Fathoms: The World in the Whale by Rebecca GiggsWhat it's about: whales and their watery world, both of which humans are destroying.
Is it for you? Although filled with evocative facts about cetaceans (their milk is pink, their demise is called "whalefall"), Rebecca Giggs' lyrical yet sobering narrative is book-ended by heartbreaking accounts of beached whales.
Further reading: Nick Pyenson's Spying on Whales, Philip Hoare's The Whale: In Search of the Giants of the Sea, or Micheline Jenner's The Secret Life of Whales.
The Last Stargazers: The Enduring Story of Astronomy's Vanishing Explorers by Emily LevesqueWhat it's about: an astronomer recounts her career in science while contemplating the past, present, and future of her field.
Don't miss: visits to Hawaii's Mauna Kea Observatories, Chile's Paranal Observatory, and the airborne Stratospheric Observatory for Infrared Astronomy (SOFIA).
Did you know? Professional astronomers spend relatively little time looking through giant telescopes (and a lot of time on laptops).
Horse Crazy : The Story of a Woman and a World in Love With an Animal
by Sarah Maslin Nir
Horse Crazy is a fascinating, funny, and moving love letter to these graceful animals and the people who, like her, are obsessed with them. It is also a coming-of-age story of Nir growing up an outsider within the world's most elite inner circles, and finding her true north in horses. Nir takes us into the lesser-known corners of the riding world and profiles some of its most captivating figures. Woven into compelling character studies, Nir shares her own moving personal narrative. She speaks candidly of how horses have helped her overcome heartbreak and loss. Infused with heart and wit, Horse Crazy is an unforgettable blend of beautifully written memoir and first-rate reporting"
Tales from the Ant World by Edward O. WilsonWhat it is: a memoir by acclaimed biologist Edward O. Wilson, in which he shares his passion for myrmecology (the study of ants) while reflecting on a lifetime of studying the natural world.
Lessons learned? "There is nothing I can even imagine in the lives of ants that we can or should emulate for our own moral betterment."
Reviewers say: a "rapturously unapologetic hymn of praise to the roughly one quadrillion ants on the planet" (The Boston Globe).
Focus on: The Lighter Side of Science
Will My Cat Eat My Eyeballs? Big Questions from Tiny Mortals about Death by Caitlin Doughty; illustrated by Dianne RuzThe premise: a mortician answers children's questions about death in an engaging and matter-of-fact style.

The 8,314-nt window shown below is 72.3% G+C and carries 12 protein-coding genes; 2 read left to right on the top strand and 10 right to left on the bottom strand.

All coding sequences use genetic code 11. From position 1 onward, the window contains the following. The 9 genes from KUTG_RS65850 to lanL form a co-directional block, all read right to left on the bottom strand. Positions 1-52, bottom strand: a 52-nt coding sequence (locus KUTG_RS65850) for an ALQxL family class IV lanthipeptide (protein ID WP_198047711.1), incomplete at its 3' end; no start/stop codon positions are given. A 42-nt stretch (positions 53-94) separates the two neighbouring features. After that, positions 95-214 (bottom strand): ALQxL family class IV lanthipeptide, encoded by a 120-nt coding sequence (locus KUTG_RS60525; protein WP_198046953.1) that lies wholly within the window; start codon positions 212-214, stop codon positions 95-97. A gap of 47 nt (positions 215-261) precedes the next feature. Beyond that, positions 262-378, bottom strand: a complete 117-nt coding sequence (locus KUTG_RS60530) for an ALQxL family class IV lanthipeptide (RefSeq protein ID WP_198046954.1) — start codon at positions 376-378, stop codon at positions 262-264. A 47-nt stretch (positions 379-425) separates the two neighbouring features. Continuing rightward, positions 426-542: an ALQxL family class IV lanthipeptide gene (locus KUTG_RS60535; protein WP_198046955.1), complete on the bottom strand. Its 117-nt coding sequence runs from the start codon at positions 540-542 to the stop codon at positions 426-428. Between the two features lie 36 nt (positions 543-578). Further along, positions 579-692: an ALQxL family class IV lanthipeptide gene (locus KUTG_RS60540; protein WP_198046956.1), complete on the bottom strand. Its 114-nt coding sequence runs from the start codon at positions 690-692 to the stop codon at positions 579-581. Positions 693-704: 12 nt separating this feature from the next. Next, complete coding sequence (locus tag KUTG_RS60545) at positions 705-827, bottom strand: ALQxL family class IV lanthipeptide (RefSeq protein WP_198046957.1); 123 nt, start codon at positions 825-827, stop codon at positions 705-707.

About the author: Funeral director Caitlin Doughty is the creator of the web series "Ask a Mortician" and the author of Smoke Gets in Your Eyes and From Here to Eternity.
So...will your cat eat your eyeballs? Not immediately. (Not when there are tastier tidbits like eyelids.)
Liquid Rules: The Delightful and Dangerous Substances that Flow Through Our Lives by Mark MiodownikWhat it's about: Having tackled solids in Stuff Matters, materials scientist Mark Miodownik introduces readers to the unique properties of liquids from the confines of an airplane cabin during a transatlantic flight.
Why you might like it: Filled with fascinating facts (airplanes are essentially glued together), this accessible book pairs scientific principles (viscosity, vaporization) and their real-life applications (how ballpoint pens work, brewing the perfect cup of tea).
The Mystery of the Exploding Teeth: And Other Curiosities from the History of Medicine by Thomas MorrisWhat it is: Historian (Matters of the Heart) and blogger Thomas Morris' well-researched and eye-opening compendium of medical oddities.
Is it for you? As you might expect from a book containing chapters dedicated to "Horrifying Operations," "Unfortunate Predicaments," and "Dubious Treatments," these case studies are not for the squeamish.
For fans of: Sam Kean's The Tale of the Dueling Neurosurgeons or Arnold van de Laar's Under the Knife.
Imagined Life: A Speculative Scientific Journey Among the Exoplanets in Search of.... by James Trefil and Michael SummersWhat it's about: a physicist and a planetary scientist draw on current scientific knowledge to speculate about exoplanets and their potential to support "life like us, like not like us, or life really not like us."
Includes: discussions of tidally locked planets, subsurface ocean worlds, super-Earths, and rogue planets (which do not orbit stars).
You might also like: Alan Boss' Universal Life, about the Kepler Space Telescope.
Contact your librarian for more great books!